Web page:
In today’s fast paced Investment Real Estate Market properties can be sold quickly whether you are marketing a property or simply receive an unsolicited offer. Investors often ask how long a property must be held to qualify for a 1031 Exchange and the answer is simply It Depends… Intent is much more than time and the following will elaborate on this topic.

How Long Must a Property be Held to Qualify for a 1031 Exchange

Did You Know it’s not the length of time a property is held that determines the nature of investment?

Property that is acquired primarily for sale is not eligible for exchange. It seems the distinction between property held primarily for sale and property held for investment is not that great since the purpose of acquiring investment property is almost always to sell it at some point in time, and hopefully for a large profit!

Many investors that buy and sell real estate want to know when they are crossing the fine line from being an investor to becoming a dealer. It is one of the “gray areas” of Section 1031. A dealer can have properties that he uses for his business, but he is also entitled to be an investor like anyone else. The best source of guidance that can be pointed to are 9 points that the tax court used to determine “Dealer Status” in the Klarkowski court case (Klarkowski v. Comm. TC Memo 1965-328, affd 385 F.2nd 398, CA7 1962). The following 9 points can help an investor determine whether they fall into dealer category.

  1. The purpose for which the property was acquired.
  2. The purpose for which the property was subsequently held.
  3. The extent of improvements made.
  4. The frequency, number, and continuity of sales.
  5. The extent and nature of transaction in the property.
  6. The ordinary or general business of the taxpayer.
  7. The extent of advertising and promotion for sale.
  8. Whether the property was listed with a property broker or other outlets.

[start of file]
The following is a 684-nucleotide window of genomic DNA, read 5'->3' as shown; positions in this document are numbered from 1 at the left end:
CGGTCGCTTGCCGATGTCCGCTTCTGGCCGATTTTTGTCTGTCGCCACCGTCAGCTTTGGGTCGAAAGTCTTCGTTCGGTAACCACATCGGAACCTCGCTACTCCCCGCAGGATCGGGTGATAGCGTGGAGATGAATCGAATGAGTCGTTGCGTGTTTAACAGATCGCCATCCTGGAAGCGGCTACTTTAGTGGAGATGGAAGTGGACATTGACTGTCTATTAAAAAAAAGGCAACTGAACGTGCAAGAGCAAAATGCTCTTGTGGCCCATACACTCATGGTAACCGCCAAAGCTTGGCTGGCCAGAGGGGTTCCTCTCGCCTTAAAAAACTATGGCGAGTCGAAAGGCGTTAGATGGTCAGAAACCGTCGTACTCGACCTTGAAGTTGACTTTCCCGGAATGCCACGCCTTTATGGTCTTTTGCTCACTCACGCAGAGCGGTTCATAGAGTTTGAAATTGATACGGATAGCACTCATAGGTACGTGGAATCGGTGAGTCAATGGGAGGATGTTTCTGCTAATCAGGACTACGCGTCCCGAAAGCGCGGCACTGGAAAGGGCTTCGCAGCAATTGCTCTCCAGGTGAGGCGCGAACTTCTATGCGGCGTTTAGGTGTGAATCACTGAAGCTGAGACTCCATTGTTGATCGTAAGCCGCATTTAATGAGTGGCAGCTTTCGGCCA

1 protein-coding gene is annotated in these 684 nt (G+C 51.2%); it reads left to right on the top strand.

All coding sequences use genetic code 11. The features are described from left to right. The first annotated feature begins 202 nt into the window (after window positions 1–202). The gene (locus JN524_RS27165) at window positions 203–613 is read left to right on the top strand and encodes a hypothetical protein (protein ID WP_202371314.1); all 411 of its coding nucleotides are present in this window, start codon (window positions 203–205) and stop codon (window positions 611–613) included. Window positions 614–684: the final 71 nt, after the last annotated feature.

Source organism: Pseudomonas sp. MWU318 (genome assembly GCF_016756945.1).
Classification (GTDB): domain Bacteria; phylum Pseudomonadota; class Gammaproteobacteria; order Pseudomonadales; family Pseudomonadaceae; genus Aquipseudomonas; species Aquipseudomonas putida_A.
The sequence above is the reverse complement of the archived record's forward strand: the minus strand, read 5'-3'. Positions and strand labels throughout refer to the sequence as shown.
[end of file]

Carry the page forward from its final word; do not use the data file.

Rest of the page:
9. The purpose for which the property was held at the time of sale, as apposed to the time of acquisition.

Although the Klarkowski case occurred in the mid sixties the rationale seems to be reliable even today. In Patrick A. Reesink et ux. v. Commissioner (Patrick A. Reesink et ux. v. Commissioner; T.C. Memo. 2012-118; No. 2475-10), the taxpayer’s attempt to rent a replacement property for several months before subsequently giving up, selling their personal residence, and finally moving into the replacement property satisfied the requisite intent to hold for productive use in trade or business or for investment as requirement under IRC 1031.

The IRS does realize that people’s circumstances may change; therefore, it is possible for a property to change in character overtime. Your primary residence could become an investment property or rental house may become a primary residence. It is possible that a property that was originally acquired to fix up and sell could later become a rental and therefore be considered investment property. The taxpayer’s intent is typically much more important than even the length of time the property is held.

So while your property does not currently qualify for an exchange, with time and proper planning, it could qualify in the future. For additional information on this topic or to speak with an exchange counselor call Equity Advantage today.


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